South Korea expands social distance rules as coronavirus outbreak grows

SEOUL (Reuters) – South Korea said on Saturday that it will develop smarter social distancing guidelines to curb the spread of coronavirus nationwide as it fights a new outbreak of the disease-fighting disease in the capital Seoul.

FILE PHOTO: Women wearing masks to prevent the spread of coronavirus (COVID-19) using portable fans to cool off in Seoul, South Korea, August 20, 2020. REUTERS / Kim Hong-Ji

The Korea Centers for Disease Control and Prevention (KCDC) reported 315 new domestic coronavirus infections as of midnight Friday, the latest in a string of three-digit increases in new local cases.

South Korea uses advanced contact tracing and widespread testing to contain its first outbreak of the new coronavirus, but Asia’s fourth-largest economy has experienced persistent outbreaks in recent weeks, mostly in and around densely populated Seoul and the surrounding areas.

The latest numbers take the number of the country to 17,002 with 309 dead.

In Seoul and some surrounding cities, the government has reintroduced measures to divide social distance, including restricting large gatherings, banning personal church gatherings when closing nightclubs, karaoke bars, buffets and cybercafes.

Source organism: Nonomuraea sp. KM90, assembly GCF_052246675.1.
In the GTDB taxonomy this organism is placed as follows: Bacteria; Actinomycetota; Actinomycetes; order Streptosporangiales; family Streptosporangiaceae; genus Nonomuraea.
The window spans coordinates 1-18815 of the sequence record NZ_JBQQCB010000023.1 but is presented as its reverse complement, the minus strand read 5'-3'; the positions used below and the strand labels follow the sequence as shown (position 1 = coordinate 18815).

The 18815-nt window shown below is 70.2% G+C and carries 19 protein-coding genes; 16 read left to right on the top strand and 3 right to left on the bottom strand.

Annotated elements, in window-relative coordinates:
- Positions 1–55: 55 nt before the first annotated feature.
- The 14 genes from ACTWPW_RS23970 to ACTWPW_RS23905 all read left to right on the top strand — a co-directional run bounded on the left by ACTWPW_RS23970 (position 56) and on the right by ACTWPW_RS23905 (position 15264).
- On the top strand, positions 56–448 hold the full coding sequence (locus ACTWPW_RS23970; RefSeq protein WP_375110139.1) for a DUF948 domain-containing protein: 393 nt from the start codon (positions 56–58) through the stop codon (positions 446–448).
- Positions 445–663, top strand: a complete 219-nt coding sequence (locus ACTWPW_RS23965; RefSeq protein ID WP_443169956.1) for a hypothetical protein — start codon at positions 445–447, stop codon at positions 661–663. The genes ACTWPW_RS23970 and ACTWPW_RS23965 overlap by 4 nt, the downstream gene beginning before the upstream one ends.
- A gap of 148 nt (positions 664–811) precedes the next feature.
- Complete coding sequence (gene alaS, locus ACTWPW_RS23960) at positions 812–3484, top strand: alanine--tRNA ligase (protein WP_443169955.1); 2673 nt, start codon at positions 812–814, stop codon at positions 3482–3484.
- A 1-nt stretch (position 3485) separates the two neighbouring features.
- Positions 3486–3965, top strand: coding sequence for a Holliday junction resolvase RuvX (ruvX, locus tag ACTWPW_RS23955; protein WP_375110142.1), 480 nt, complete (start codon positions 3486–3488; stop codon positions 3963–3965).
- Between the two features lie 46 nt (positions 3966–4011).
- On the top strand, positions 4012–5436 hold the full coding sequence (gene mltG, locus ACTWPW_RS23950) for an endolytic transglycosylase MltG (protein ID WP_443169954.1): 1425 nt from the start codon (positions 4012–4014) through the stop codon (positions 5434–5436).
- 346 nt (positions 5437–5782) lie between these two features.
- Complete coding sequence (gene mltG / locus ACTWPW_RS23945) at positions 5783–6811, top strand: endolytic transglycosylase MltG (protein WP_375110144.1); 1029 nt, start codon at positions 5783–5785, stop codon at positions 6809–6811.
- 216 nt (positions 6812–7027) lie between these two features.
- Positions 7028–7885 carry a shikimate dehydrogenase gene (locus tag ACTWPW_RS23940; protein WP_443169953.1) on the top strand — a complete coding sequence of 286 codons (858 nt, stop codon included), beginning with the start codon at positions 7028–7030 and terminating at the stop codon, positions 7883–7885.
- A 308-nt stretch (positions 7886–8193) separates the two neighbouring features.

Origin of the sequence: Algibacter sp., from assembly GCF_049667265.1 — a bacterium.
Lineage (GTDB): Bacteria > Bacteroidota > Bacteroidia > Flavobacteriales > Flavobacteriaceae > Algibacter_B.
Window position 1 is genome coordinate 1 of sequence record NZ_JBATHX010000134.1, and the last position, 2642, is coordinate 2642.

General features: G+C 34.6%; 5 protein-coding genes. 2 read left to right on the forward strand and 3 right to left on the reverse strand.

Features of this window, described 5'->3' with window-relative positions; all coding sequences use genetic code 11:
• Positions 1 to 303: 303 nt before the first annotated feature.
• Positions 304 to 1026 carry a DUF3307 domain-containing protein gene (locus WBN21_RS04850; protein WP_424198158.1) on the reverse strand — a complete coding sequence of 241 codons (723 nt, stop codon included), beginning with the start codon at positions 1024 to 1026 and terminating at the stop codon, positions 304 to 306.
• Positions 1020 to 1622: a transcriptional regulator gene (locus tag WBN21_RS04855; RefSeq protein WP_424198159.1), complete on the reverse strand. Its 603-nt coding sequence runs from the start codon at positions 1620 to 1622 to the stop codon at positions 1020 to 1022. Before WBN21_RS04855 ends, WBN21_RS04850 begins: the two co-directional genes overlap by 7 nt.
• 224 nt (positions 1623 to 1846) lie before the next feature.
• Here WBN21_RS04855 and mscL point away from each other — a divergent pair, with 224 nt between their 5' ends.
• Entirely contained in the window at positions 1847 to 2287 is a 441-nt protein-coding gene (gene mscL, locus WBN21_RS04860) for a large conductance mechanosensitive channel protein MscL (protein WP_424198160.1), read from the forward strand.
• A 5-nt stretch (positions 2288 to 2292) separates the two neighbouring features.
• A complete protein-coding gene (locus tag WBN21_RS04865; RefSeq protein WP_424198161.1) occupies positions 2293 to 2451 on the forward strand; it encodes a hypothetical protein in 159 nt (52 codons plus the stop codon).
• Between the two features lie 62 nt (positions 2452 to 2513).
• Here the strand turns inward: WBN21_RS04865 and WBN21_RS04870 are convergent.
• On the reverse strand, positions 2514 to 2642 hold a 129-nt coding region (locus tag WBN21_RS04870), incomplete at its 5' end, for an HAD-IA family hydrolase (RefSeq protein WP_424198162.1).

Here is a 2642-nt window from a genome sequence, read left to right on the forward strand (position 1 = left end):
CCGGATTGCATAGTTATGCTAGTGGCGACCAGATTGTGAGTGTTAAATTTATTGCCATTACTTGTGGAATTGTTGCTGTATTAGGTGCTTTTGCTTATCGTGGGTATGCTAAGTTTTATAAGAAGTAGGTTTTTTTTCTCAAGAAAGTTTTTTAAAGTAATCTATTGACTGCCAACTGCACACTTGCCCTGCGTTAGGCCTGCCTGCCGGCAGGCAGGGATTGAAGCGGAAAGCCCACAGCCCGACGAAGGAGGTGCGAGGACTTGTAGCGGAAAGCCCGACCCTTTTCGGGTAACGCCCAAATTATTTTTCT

The same guidelines will be effective on Sunday in other areas of the country. However, in some areas with fewer infections, the guidelines would be recommended as mandatory.

“If we do not limit the spread (of the virus) in the early stages, it will grow on a large scale. For us, there is nothing more important than focusing on responding to COVID-19, “Minister of Public Health Park Neung-hoo said in a briefing on Saturday.

Health authorities have categorized social distance rules into three stages – stage 1 is the least intensive and stage 3 the most difficult, where schools and businesses are encouraged to close.

‘If we improve social distance guidelines to the third stage, then it is inevitable that they will take a toll on people’s daily lives and economics. We seriously encourage you to the situation, “KCDC deputy director Kwon Jun-wook said in a briefing.

Kwon said South Korea had supplied antiviral drug inhibitors to treat 143 patients at 35 hospitals, but access to the drug was irregular due to problems at the supplier side.

In June, South Korean drugmaker Gilead Sciences Inc asked to supply enough inhibitor drug to treat more than 5,000 COVID-19 patients in preparation for a possible second wave of infections. [nL4N2EF26B]

The Ministry of Health also said it postponed its decision to pursue policies that stimulate the number of medical students until the COVID-19 situation stabilizes.

Thousands of South Korean doctors have staged strikes and protests over the government’s plans to recruit new doctors, saying there are enough doctors but better conditions and systems are needed to allocate them properly. [nL4N2FN1LX]

Report by Heekyong Yang; Edited by Lincoln Feast.

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